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Amazon this week announced significant FBA fee increases for Canadian sellers as well as raised fees for its NARF program, and US-based sellers are bracing themselves for how these fee hikes will affect their business.
Canada FBA Fees Are Up 8-30%
As reflected in the Amazon.ca FBA fees page, beginning June 30, 2022:
- Amazon.ca sellers will incur a higher base fulfillment fee for most product size tiers, plus
- A a 5% fuel and inflation surcharge across the board
As an example, the fulfillment fee for standard sized items for the first 250g before the changes take effect (before June 30, 2022) is CAD $5.50. After June 30, the base will become CAD $5.64 and, with the 5% surcharge to boot, the total fulfillment fee per unit will be CAD $5.92—that’s about an 8% increase that could definitely add up.
Based on the summary above, the fee hikes seem to get more significant for higher size tiers. For instance:
- 14% increase for small oversize for the first 500g,
- 31% for medium oversized for the first 500g, and
- 27% for large oversized for the first 500g.
In the announcement, Amazon says there is no definite timeline for how long the fuel and inflation surcharge will remain in effect, but it claims that fulfilling orders with FBA is still roughly 40% more competitive on average than if sellers go the Fulfilled By Merchant route. That being said, diversifying out of Amazon and finding a reliable 3PL does not seem to be the worst of ideas for the coming months.
About a month ago, Amazon announced a similar 5% surcharge affecting US-based marketplace sellers. Although we did not observe any drastic increase in base FBA fulfillment fees, many sellers fear (or expect) the same fee hikes to be announced for US-based Amazon sellers sooner or later.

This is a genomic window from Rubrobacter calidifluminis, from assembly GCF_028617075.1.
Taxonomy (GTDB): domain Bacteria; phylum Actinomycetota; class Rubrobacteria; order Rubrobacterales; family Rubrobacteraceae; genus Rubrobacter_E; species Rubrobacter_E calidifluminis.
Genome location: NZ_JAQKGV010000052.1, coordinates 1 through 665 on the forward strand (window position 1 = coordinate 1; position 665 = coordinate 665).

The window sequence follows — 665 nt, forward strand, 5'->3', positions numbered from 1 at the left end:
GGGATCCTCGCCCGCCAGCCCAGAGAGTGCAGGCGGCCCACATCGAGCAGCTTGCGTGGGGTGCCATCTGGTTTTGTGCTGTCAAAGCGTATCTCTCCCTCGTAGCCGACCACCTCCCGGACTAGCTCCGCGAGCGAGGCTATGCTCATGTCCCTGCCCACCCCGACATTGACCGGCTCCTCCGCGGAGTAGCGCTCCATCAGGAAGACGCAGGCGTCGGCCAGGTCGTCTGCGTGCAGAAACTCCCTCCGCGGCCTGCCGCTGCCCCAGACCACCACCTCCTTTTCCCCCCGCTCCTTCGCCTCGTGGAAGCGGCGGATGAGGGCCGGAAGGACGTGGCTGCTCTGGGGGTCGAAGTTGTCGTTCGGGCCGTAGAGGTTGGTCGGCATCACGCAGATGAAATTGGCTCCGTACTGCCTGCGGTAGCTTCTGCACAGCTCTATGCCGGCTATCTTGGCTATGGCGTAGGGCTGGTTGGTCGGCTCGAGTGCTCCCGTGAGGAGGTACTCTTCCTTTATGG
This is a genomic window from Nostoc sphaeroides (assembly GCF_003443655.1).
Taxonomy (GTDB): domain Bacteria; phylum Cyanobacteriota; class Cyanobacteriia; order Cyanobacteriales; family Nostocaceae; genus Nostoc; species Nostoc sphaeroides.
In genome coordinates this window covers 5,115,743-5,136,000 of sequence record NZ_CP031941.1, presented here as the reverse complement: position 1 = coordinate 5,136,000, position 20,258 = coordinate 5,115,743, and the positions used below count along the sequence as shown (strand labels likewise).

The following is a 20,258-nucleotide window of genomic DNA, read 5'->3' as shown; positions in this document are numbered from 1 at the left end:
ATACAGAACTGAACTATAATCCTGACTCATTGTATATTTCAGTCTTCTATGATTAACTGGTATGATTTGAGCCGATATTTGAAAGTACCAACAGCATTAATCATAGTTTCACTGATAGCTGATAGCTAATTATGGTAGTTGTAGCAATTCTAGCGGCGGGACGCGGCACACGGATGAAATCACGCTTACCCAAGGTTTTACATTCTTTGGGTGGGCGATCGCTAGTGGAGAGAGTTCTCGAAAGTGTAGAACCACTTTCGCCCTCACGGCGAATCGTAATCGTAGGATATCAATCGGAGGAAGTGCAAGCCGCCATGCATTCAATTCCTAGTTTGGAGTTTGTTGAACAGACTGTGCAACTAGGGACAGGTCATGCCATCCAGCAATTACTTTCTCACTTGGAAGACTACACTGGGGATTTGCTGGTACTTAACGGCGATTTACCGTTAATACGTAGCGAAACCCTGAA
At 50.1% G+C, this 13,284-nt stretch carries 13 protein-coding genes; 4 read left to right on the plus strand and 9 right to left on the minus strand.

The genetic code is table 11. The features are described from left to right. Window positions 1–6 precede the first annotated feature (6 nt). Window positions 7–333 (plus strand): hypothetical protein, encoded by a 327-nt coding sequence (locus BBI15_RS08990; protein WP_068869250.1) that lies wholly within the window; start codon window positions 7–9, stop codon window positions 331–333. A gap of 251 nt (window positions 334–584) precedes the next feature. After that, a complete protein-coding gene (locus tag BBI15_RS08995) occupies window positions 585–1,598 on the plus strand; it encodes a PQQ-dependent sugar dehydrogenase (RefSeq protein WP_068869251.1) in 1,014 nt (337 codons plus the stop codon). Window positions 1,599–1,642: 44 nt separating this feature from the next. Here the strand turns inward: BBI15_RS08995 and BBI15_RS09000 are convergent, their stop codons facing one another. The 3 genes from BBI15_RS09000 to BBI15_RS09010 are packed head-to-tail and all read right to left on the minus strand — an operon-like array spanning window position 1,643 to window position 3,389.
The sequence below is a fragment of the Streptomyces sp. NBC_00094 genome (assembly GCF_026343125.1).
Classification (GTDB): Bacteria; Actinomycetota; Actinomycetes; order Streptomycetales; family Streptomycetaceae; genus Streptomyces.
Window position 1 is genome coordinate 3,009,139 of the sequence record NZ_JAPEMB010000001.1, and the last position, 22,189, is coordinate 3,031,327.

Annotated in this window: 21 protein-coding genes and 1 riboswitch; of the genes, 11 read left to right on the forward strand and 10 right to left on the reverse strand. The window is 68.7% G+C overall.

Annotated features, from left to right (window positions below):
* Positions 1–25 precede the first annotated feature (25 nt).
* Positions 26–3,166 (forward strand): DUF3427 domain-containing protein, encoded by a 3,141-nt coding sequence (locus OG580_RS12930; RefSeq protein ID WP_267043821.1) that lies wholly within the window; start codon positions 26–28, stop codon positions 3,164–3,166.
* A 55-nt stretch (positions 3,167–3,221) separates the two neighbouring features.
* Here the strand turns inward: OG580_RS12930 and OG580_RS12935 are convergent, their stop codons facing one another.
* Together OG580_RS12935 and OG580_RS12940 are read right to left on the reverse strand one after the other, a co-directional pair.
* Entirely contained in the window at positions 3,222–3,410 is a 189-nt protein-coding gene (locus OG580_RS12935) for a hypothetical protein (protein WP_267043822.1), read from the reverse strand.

NARF Costs Also Raised
In a separate but related announcement, Amazon will also raise the fees for its North America Remote Fulfillment Program or NARF, also to take effect June 30, 2022.
According to Amazon, the NARF fees increase which are broken down here, reflects changing fulfillment, transportation, and customer services costs across North America. It justified the changes by pointing out how it has “doubled fulfillment capacity and added over 750,000 full- and part-time roles,” and also that it increased its average hourly wage in the US from $15 to $18.
The North America Remote Fulfillment Program (NARF) allows sellers to offer their products stored in Amazon warehouses within the United States to neighboring North American countries, namely Canada and Mexico.
The fee hike means that US sellers will have to pay more to use Amazon’s fulfillment services to sell to shoppers in CA and MX without having to actually store inventory in those countries. Otherwise stated, rising NARF fees could make it hard for US sellers to compete with Canada- and Mexico-based sellers offering the same products and maintaining actual inventories in those respective countries.
Shortly after the announcement, some sellers also received prompts saying that Amazon will enroll them automatically between July 1 to September 15, 2022, which probably means you have to manually opt out if you don’t wish to enroll to NARF.
Sign of What’s to Come
With fuel costs and inflation still plaguing the retail industry, and consequently the ecommerce industry, US-based Amazon sellers could be looking at FBA fee hikes down the road, potentially spelling trouble for sellers whose businesses are deeply tied to Amazon.